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Very nice Steve. Beautiful piece!

Curious, but  what makes a locomotive a 'Hudson'?  Are all 4-6-4s considered Hudsons?  To me, probably the most distinguishing feature of a Hudson are the 6 large drive wheels. The only others are Atlantic or General class locomotives that also have large drivers whereas almost all other steamers have relatively 'small' ones.

Last edited by c.sam
@c.sam posted:

Very nice Steve. Beautiful piece!

Curious, but  what makes a locomotive a 'Hudson'?  Are all 4-6-4s considered Hudsons?  To me, probably the most distinguishing feature of a Hudson are the 6 large drive wheels. Only the Atlantic or General class locomotives have large drivers whereas almost all other steamers have relatively 'small' ones.

Yes, the 4-6-4 was called a Hudson, also called a Baltic.

Steve

Beautiful engine.  Just curious, I googled Waterman Loco Works to get an idea what a beauty like that costs and models available to buy just for fun and couldn’t find a website.  All the articles were about his personal collection and the sale of it.  Is there a website to explore such an inquiry.  I’m sure I won’t be buying one unless I win the lottery but like I said, just curious to see if one can be ordered.

@William 1 posted:

Beautiful engine.  Just curious, I googled Waterman Loco Works to get an idea what a beauty like that costs and models available to buy just for fun and couldn’t find a website.  All the articles were about his personal collection and the sale of it.  Is there a website to explore such an inquiry.  I’m sure I won’t be buying one unless I win the lottery but like I said, just curious to see if one can be ordered.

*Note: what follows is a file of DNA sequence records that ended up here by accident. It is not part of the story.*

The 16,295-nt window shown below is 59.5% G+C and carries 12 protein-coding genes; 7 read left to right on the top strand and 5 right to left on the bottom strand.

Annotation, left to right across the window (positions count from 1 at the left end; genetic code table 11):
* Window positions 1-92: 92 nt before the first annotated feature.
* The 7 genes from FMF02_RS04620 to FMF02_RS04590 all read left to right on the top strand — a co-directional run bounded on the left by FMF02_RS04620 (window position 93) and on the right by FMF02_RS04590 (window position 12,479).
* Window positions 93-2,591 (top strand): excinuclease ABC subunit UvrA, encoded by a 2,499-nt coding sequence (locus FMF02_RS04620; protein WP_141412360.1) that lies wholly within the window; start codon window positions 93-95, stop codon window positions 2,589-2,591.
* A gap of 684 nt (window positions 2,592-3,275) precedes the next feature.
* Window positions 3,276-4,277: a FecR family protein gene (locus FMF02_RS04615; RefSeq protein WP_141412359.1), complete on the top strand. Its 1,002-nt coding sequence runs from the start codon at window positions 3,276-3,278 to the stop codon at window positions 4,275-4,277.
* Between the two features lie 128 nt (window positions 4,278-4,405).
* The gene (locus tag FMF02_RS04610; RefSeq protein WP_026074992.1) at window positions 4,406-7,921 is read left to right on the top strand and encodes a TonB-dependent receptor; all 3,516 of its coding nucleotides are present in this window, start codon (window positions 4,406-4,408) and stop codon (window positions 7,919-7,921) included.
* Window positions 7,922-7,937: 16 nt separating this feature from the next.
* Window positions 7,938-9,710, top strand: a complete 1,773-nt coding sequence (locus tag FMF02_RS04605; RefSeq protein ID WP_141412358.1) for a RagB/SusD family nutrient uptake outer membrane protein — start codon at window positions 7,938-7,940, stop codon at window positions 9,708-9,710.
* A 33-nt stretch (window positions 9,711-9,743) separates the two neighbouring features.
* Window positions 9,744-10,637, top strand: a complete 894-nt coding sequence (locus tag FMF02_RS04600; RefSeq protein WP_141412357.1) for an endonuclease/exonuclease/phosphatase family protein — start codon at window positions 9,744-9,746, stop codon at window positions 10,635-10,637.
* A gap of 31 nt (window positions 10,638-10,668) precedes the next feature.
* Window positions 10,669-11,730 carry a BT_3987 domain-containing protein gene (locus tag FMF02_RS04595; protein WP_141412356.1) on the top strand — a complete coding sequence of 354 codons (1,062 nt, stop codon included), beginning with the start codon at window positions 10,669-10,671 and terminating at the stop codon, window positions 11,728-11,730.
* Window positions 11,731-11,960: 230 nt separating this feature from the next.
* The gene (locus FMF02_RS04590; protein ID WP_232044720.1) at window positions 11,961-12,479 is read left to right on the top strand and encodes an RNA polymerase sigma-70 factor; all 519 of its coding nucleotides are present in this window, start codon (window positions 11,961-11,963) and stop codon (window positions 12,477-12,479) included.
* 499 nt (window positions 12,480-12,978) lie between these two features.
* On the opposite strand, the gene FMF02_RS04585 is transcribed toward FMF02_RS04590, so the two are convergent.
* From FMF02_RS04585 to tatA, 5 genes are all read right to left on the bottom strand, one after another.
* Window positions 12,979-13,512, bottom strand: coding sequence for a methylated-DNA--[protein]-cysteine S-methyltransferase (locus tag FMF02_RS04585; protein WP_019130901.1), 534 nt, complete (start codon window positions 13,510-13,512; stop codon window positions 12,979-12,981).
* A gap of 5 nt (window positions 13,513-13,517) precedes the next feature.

Jim does not have a website, just word of mouth. You need to email him.

Steve

@c.sam posted:

Very nice Steve. Beautiful piece!

Curious, but  what makes a locomotive a 'Hudson'?  Are all 4-6-4s considered Hudsons?  To me, probably the most distinguishing feature of a Hudson are the 6 large drive wheels. The only others are Atlantic or General class locomotives that also have large drivers whereas almost all other steamers have relatively 'small' ones.

The Milwakee Road was the original designer of a 4-6-4 locomotive, which on their construction plans they called a "BALTIC" locomotive.  However,  lack of funding (a common Milwaukee Road problem throughout its history), prevented Milwaukee from building their design.  That honor goes to New York Central, which built the first 4-6-4 locomotive and named their design a "HUDSON".  When Milwaukee finally had the funds and got around to building their own 4-6-4 design, per their plans they referred to it as a "BALTIC" locomotive.  Hence the two names, HUDSON and BALTIC, for 4-6-4 steam locomotives.

Bob Nelson

MILW 4-6-4 BALTIC

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